SAN DIEGO — Patients with hepatitis B at particular risk for bone and renal harm from tenofovir disoproxil fumarate (TDF; Viread, Gilead Sciences) might benefit from a switch to tenofovir alafenamide (TAF; Vemlidy, Gilead Sciences), according to specialists.
“If you have someone at high risk for renal or bone toxicity, or you notice that they’re experiencing decline, then by switching to the other form of tenofovir, you may see some improvement,” said Nancy Reau, MD, from the Rush University Medical Center in Chicago.
However, TAF is not without risks, Reau pointed out, and switching drugs “can be difficult” in practice.
In a pooled analysis of 26 treatment-naïve and antiretroviral switch trials, researchers found better bone and renal biomarkers and fewer renal adverse events in patients taking TAF than in those taking TDF (AIDS. Published online March 29, 2019).
The efficacy and safety results of switching from one drug to the other will be discussed at the upcoming Digestive Disease Week (DDW) 2019 meeting, along with news of multiple drugs in the pipeline for hepatitis B.
Tenofovir, a nucleotide analogue reverse transcriptase inhibitor, works by interfering with hepatitis B DNA polymerase, an enzyme essential for the replication of the virus.
TDF, an ester prodrug of tenofovir, swiftly became a first-line treatment after it was approved for chronic hepatitis B infection by the US Food and Drug Administration (FDA) in 2008. It had been approved for HIV-1 in 2001.
However, TDF comes with some risks.
Challenges With TDF
The label includes a warning about renal impairment, including cases of “acute renal failure and Fanconi syndrome (renal tubular injury with severe hypophosphatemia).”
The label also warns that clinical trials showed cases of osteomalacia associated with proximal renal tubulopathy, as well as decreased bone mineral density.
In response to these safety issues, Gilead Sciences developed TAF, a phosphonate prodrug of tenofovir, which has more potent antiviral activity than TDF and better distribution to lymphoid tissues. TAF, which can be taken at lower doses than TDF (25 mg vs 300 mg daily), was approved for the treatment of chronic hepatitis B in 2016.
In clinical trials of TAF, there have been no cases of Fanconi syndrome or proximal renal tubulopathy, and decreases in bone mineral density were slightly less than with TDF, according to Gilead.
In one recent study, hip and spine bone mineral density increased significantly from baseline to week 12 in 75 people with chronic hepatitis B who switched from TDF to TAF (J Viral Hepat. Published online December 21, 2018). In addition, the patients experienced a decrease in the ratio of urinary beta-2-microglobulin to creatinine and in the ratio of retinol-binding protein to creatinine.
“No one is going to say that it will heal your bones or kidneys, but if you’re concerned about drug-related toxicity, switching from one to the other seems to offer improvement,” Reau told Medscape Medical News.
However, some concerns about the switch have cropped up. HIV-positive patients showed signs of increased cardiovascular risk after switching from TDF to TAF, according to a study presented at the HIV Drug Therapy 2018 meeting in Glasgow (abstract P187).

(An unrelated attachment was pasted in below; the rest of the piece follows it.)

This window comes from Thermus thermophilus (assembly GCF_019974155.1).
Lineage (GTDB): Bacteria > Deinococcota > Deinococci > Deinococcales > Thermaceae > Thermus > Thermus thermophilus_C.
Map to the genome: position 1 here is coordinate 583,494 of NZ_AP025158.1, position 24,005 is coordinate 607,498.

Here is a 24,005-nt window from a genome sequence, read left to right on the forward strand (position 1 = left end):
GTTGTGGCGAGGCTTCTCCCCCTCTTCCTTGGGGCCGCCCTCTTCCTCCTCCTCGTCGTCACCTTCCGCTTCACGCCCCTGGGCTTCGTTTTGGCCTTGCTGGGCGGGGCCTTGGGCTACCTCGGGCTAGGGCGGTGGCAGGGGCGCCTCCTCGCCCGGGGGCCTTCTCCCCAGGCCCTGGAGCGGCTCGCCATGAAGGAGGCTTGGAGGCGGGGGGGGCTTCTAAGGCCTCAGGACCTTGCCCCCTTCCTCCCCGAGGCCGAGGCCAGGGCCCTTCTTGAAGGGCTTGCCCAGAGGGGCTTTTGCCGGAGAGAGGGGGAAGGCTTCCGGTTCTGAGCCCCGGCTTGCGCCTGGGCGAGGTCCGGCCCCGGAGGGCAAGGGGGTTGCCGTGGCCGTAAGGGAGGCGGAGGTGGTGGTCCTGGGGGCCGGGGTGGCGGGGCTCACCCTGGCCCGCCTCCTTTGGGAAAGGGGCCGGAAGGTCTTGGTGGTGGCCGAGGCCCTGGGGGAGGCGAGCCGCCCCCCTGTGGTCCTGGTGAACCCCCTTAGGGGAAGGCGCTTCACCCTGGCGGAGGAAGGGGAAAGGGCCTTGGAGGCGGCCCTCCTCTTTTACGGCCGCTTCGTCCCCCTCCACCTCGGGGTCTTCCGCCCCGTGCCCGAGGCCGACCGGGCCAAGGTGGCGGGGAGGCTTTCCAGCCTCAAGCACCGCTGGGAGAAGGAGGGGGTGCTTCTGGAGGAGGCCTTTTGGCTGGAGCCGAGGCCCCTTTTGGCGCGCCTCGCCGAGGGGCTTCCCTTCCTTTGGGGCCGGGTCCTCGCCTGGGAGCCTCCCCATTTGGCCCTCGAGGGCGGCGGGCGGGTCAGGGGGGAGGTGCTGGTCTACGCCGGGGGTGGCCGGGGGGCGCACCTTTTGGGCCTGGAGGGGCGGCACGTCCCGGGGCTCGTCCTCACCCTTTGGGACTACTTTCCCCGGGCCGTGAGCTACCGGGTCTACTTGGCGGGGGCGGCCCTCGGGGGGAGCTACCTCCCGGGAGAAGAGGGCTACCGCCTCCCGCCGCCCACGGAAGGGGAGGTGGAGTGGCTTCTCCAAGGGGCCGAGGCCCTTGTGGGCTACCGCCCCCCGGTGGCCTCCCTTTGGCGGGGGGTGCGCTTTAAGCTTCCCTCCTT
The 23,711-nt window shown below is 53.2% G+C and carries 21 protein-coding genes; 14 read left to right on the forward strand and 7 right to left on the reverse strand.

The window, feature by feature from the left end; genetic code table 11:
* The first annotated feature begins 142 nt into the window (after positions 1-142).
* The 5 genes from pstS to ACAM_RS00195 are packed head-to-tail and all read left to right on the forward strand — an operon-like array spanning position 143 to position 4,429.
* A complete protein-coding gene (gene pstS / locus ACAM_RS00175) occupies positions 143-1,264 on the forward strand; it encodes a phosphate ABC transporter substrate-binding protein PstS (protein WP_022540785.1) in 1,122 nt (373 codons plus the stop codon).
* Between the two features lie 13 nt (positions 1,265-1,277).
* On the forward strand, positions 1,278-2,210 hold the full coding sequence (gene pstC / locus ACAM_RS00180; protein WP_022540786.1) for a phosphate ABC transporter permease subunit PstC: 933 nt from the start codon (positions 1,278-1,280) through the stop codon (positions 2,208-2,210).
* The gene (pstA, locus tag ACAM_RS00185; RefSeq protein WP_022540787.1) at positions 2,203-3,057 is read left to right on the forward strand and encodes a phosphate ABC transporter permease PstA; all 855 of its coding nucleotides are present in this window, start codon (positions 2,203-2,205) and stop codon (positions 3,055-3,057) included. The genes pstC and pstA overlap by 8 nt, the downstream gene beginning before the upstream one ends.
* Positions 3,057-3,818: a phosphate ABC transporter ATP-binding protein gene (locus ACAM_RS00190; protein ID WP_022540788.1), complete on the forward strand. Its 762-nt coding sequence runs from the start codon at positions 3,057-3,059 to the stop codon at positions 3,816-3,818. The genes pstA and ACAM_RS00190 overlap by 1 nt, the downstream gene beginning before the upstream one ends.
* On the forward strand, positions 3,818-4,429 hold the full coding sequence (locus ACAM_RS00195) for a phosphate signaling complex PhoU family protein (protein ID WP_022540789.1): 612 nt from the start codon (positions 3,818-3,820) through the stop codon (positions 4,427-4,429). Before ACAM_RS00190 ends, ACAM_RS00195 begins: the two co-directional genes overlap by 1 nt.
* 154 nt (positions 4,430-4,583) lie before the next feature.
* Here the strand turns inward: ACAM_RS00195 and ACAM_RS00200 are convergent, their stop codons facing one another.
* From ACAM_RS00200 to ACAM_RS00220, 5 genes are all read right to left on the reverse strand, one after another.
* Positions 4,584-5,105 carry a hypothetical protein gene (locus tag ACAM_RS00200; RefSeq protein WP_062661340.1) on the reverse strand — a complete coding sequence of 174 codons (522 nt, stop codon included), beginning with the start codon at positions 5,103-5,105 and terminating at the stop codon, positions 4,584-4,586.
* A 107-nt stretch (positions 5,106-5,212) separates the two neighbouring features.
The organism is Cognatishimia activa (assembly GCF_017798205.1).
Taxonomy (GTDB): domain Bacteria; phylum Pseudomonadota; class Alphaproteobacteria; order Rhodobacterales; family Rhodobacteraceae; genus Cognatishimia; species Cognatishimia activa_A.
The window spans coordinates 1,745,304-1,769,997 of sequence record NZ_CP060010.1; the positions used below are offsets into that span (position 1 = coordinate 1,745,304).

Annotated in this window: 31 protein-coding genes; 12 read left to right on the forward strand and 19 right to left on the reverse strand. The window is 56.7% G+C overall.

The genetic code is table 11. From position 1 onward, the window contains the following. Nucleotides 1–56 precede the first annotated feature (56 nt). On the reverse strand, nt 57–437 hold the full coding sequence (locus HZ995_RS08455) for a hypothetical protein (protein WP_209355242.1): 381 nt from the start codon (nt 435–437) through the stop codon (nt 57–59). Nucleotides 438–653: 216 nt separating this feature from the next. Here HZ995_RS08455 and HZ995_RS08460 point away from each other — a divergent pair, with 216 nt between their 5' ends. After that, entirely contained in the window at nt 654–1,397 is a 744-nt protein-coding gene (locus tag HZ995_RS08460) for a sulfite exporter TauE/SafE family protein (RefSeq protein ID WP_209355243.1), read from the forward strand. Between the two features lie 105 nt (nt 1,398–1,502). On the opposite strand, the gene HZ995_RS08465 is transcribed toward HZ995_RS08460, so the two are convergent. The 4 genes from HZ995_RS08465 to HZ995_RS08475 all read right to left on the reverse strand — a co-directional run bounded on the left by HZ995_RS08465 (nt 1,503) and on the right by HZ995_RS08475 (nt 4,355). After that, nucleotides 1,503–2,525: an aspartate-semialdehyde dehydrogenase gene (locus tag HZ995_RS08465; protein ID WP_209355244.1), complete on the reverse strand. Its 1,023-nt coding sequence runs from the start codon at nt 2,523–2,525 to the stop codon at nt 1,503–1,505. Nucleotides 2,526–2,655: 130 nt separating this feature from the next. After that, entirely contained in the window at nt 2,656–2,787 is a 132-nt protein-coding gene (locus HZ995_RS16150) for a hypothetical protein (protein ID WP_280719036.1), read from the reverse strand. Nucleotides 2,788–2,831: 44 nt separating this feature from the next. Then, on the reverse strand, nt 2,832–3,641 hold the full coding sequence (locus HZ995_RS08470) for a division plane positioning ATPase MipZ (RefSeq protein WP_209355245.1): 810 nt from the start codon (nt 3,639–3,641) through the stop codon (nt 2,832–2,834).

What to Watch for with TAF
One of the studies slated for presentation at next month’s DDW meeting will report on 48-week safety and efficacy data after a switch between the two drugs.
And more dramatic improvements in chronic hepatitis B care might be on the horizon. “There is drug development in nearly every aspect of the replication cycle,” said Reau.
An overview of these developments will be presented at the upcoming meeting by Norah Terrault, MD, MPH, from the Keck School of Medicine at the University of Southern California in Los Angeles.
Powerful antiviral medications have made it possible to cure hepatitis C, and many patients with hepatitis B are wondering when their turn will come, Terrault told Medscape Medical News.
But hepatitis B poses different challenges. Most notably, it becomes integrated into the DNA of the host. With the current drugs, including tenofovir, only a partial cure is achieved; the virus is not detectable in serum after completion of a finite course of treatment, but hepatitis B surface antigen (HBsAg) is still detectable.
HBsAg disappears in about 1% to 3% of patients, and the prognosis in these patients improves. However, Terrault explained, fragments of the virus DNA remain in cell nuclei. Researchers refer to this outcome as a functional cure.
Current therapies are not able to eliminate those traces of the virus, a goal that researchers refer to as a “sterilizing cure,” said Terrault.
Still, a functional cure is a worthwhile intermediate step. “People have to understand that loss of surface antigen is a very good outcome,” she said. “Studies show that if you achieve a functional cure before cirrhosis, the survival and risk of cancer is no different than in people who don’t have hepatitis B.”
Whether any of the drugs in the pipeline will lead to a high rate of functional cure, or a sterilizing cure, remains to be seen. None of the research has progressed beyond phase 2 trials, she noted.
But Terrault said she is encouraged by the amount of research in the field. “It’s exciting,” she said.
Reau reports relationships with AbbVie, Gilead, Merck, Bristol-Myers Squibb, Boehringer Ingelheim, and Intercept. Terrault reports a relationship with Gilead .
Digestive Disease Week (DDW) 2019.
By Laird Harrison